The Certified Ethical Hacker (CEH) certification has become the benchmark for penetration testing certifications. From 2007-2011it became all the rage among the community. More and more hackers fled to the scene and started their careers off by passing the coveted CEH certification exam. There is no question that the CEH is still a highly sought after certification (especially because it was added to the DoD 8570 Directive), but its place in the field has changed. Before, the CEH was a symbol of hacking prowess, dignity, strength, wisdom, reverence, veneration, amazement (OK thats enough)... Now, it holds its spot firmly as the preeminent baseline or entry-level hacking / penetration testing certification.
Researchers at security company FireEye have revealed an advanced persistent threat targeting the U.S. defense and aerospace industries and likely originating in China. Named Beebus after an early sample, the campaign's attacks come in continuous waves over time against strategically chosen individuals. According to an unnamed inside source, the Beebus campaign began in early 2012 when FireEye noticed suspicious activity on the systems of some its defense and aerospace clients. Of 261 discovered attacks, 123 targeted unmanned aerial vehicle or systems vendors. The most recent exploit used a Deloitte industry analysis report sent in a weaponized email. Researchers believe that the campaign has so far touched 214 servers with 60 unique IP addresses.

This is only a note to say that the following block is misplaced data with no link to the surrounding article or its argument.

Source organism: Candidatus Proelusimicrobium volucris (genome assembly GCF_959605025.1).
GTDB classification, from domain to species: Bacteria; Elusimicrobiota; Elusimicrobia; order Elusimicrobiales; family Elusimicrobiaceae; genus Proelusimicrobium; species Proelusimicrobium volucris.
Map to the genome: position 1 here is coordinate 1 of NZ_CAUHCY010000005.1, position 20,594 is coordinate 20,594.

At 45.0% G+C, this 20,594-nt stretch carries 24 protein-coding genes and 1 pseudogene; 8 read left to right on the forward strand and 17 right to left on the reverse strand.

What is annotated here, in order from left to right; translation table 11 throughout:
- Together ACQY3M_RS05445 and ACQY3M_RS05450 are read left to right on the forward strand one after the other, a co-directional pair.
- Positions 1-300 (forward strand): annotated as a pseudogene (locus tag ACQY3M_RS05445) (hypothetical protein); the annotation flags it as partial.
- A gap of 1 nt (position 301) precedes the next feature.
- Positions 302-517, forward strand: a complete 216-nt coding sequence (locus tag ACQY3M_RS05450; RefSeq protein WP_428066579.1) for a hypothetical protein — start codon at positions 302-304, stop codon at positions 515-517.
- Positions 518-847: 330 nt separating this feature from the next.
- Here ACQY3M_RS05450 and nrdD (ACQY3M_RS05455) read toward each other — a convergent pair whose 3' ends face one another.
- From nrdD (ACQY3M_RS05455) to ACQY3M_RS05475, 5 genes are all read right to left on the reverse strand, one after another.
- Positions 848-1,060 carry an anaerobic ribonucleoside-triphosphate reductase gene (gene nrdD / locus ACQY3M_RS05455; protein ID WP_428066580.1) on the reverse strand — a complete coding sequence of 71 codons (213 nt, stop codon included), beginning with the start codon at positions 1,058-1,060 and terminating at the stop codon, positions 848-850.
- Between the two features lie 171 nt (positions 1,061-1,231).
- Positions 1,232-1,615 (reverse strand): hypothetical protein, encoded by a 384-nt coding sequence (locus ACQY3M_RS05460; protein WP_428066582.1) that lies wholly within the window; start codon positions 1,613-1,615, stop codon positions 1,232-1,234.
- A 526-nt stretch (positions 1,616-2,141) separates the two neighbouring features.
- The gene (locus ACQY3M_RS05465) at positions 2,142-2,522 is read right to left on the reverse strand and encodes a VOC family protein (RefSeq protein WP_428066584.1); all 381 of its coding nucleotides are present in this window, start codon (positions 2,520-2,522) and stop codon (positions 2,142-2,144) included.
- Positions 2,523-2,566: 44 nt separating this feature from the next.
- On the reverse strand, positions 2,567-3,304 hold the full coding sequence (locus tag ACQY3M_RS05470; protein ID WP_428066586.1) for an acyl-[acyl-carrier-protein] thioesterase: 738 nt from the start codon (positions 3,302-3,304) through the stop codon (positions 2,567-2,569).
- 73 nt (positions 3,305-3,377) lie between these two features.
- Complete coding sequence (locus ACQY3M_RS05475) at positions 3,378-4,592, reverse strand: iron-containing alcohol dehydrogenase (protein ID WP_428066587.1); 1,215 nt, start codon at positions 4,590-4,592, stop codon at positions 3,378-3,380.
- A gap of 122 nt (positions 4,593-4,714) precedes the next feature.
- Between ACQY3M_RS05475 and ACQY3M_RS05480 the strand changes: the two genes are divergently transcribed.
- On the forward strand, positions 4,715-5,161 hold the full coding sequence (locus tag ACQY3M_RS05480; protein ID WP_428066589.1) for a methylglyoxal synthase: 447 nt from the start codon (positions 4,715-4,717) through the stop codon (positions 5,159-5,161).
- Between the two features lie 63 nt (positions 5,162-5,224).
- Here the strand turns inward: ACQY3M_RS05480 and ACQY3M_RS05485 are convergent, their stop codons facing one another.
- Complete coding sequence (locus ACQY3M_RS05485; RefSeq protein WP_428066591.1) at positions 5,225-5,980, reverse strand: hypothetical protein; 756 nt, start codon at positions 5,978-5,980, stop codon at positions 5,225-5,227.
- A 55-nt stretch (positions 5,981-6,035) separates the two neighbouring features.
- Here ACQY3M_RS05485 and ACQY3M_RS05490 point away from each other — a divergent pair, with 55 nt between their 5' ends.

A huge portion of modern society uses some form of digital technology on a daily basis. Many conveniences on a national and personal level have been made possible due to this technology, but also opens up a Pandora's box of a whole new set of problems as well. The cyber battlefield grows more dangerous as organized hackers and other cyber threatening criminals set out to exploit the conveniences produced by the digital age for their own gain. There is an ongoing challenge, therefore, creating cyber security or defenses to protect the country from attacks; but have, on many occasions, been successfully breached to raise considerable concern even among the most savvy cyber security agencies in the world.
The term advanced persistent threat (APT) was originally used to describe complex, ongoing espionage perpetrated by foreign governments. However, today, APT typically refers to a category of cybercrime directed toward businesses or government entities. APTs are usually online attacks used to achieve goals beyond those that can be met by a single security breach, but some may involve malicious activity conducted onsite. Compromised computer systems are continuously monitored by the attackers or added to a stable of slave computers to be used to achieve some future goal. APTs are most often perpetrated by employing some form of malware, and IT technicians defend against APTs by installing antimalware software and hardware firewalls.